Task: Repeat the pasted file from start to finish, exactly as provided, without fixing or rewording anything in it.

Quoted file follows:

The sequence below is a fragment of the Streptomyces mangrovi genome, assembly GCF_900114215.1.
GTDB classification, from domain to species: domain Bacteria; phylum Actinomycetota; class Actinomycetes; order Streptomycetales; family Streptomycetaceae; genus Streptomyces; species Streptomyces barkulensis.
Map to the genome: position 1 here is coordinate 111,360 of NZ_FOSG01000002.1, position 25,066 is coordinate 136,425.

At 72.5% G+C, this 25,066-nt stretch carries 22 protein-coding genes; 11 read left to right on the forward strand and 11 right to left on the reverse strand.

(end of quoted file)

The sequence below is a fragment of the Streptomyces mangrovi genome, assembly GCF_900114215.1.
GTDB classification, from domain to species: domain Bacteria; phylum Actinomycetota; class Actinomycetes; order Streptomycetales; family Streptomycetaceae; genus Streptomyces; species Streptomyces barkulensis.
Map to the genome: position 1 here is coordinate 111,360 of NZ_FOSG01000002.1, position 25,066 is coordinate 136,425.

At 72.5% G+C, this 25,066-nt stretch carries 22 protein-coding genes; 11 read left to right on the forward strand and 11 right to left on the reverse strand.